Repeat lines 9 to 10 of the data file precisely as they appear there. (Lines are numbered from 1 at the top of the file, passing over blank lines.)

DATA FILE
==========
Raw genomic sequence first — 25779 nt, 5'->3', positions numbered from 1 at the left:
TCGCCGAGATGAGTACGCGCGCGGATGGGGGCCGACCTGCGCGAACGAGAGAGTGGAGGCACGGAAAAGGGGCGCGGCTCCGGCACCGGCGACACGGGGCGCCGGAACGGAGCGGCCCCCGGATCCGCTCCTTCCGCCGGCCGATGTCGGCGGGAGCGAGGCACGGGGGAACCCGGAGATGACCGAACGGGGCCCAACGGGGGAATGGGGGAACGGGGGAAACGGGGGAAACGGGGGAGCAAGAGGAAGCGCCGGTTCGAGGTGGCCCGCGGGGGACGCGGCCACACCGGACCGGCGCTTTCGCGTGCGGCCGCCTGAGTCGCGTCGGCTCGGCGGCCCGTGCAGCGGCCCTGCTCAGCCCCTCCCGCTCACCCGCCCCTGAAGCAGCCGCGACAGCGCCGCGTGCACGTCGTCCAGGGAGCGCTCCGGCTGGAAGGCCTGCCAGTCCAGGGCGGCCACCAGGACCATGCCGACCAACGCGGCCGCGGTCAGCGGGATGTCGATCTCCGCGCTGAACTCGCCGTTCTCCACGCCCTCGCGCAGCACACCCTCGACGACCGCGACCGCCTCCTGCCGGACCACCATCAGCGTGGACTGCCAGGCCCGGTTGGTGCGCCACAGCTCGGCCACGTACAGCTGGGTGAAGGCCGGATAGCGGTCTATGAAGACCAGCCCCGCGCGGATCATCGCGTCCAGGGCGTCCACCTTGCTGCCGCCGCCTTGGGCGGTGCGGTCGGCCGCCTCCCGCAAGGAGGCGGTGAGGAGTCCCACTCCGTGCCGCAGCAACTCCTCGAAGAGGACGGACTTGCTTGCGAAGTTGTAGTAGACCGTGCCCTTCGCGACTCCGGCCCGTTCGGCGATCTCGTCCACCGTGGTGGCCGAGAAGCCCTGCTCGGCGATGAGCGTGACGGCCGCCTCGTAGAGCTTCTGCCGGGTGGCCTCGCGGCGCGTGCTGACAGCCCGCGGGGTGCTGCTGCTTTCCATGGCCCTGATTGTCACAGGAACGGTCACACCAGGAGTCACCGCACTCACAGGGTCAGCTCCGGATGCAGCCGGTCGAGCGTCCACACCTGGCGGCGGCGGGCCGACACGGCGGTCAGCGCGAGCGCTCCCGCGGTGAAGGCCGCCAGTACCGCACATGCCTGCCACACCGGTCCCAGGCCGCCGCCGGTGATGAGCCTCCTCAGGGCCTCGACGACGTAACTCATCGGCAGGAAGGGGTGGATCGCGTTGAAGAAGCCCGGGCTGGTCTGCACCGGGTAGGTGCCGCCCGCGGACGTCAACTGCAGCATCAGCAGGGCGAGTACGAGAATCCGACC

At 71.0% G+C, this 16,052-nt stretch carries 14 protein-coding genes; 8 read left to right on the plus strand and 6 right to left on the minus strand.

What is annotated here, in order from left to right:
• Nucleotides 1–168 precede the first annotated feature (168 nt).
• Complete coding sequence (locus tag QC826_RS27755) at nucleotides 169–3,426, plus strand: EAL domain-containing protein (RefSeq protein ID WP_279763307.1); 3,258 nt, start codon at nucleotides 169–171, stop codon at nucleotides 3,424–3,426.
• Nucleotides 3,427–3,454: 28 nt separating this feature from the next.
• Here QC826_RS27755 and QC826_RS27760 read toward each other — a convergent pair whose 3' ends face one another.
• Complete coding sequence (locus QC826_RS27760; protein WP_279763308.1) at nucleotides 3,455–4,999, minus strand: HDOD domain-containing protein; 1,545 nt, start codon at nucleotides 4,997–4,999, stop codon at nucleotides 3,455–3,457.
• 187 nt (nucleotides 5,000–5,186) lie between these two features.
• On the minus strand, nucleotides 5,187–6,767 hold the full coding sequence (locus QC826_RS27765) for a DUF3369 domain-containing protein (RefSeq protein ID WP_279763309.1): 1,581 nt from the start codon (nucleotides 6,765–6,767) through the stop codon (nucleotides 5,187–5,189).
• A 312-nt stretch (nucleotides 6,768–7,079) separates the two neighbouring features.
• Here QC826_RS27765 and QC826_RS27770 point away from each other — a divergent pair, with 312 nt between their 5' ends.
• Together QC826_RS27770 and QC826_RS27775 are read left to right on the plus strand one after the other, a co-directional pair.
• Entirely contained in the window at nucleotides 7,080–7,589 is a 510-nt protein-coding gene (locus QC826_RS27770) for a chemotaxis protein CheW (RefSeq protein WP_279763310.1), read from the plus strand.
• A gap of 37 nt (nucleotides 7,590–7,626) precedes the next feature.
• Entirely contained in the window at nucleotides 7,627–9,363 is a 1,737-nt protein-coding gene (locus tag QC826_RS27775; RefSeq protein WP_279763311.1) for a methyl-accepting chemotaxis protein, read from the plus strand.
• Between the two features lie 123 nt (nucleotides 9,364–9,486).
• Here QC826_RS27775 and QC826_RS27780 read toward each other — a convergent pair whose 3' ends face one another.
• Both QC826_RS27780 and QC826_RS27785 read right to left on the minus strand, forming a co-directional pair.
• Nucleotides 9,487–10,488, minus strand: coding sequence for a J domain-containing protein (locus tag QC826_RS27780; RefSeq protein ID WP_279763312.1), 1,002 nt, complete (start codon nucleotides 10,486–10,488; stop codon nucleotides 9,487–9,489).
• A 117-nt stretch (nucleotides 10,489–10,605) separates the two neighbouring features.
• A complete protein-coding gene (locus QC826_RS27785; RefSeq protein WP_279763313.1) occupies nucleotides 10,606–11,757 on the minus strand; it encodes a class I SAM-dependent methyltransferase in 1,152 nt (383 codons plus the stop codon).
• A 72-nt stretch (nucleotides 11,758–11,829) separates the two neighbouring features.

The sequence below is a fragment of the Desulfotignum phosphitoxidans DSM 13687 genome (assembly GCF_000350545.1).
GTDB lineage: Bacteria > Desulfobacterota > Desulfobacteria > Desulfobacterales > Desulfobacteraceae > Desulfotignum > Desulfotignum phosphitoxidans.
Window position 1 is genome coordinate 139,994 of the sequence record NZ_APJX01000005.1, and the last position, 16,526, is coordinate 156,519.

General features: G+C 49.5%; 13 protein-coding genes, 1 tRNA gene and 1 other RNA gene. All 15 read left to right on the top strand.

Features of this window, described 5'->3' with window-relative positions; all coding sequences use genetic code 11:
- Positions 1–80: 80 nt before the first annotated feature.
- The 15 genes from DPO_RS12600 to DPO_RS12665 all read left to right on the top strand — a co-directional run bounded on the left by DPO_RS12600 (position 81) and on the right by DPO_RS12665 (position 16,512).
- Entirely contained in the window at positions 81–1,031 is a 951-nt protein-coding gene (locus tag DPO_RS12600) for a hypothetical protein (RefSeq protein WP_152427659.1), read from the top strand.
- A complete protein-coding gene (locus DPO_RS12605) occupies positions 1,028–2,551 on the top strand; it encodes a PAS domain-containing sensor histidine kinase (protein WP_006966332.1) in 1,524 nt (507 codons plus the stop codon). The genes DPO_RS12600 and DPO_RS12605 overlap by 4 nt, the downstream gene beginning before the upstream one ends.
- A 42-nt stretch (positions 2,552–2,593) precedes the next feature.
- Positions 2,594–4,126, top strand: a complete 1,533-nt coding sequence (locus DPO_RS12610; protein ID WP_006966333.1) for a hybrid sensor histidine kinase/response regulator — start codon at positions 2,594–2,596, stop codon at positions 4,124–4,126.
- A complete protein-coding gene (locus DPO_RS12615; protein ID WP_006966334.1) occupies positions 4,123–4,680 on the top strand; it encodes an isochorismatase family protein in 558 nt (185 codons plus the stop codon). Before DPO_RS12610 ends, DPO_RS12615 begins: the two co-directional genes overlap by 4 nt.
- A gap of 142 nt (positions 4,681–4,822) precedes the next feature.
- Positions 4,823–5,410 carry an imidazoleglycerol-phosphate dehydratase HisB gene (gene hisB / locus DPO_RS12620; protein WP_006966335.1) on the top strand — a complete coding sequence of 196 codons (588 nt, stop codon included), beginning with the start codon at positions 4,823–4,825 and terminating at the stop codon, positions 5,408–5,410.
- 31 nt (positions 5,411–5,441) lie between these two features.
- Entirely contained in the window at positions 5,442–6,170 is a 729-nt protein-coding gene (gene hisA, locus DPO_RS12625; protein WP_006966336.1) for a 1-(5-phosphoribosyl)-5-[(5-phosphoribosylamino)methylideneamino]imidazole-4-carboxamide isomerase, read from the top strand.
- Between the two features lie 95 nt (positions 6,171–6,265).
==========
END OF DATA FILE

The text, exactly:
• Complete coding sequence (locus QC826_RS27760; protein WP_279763308.1) at nucleotides 3,455–4,999, minus strand: HDOD domain-containing protein; 1,545 nt, start codon at nucleotides 4,997–4,999, stop codon at nucleotides 3,455–3,457.
• 187 nt (nucleotides 5,000–5,186) lie between these two features.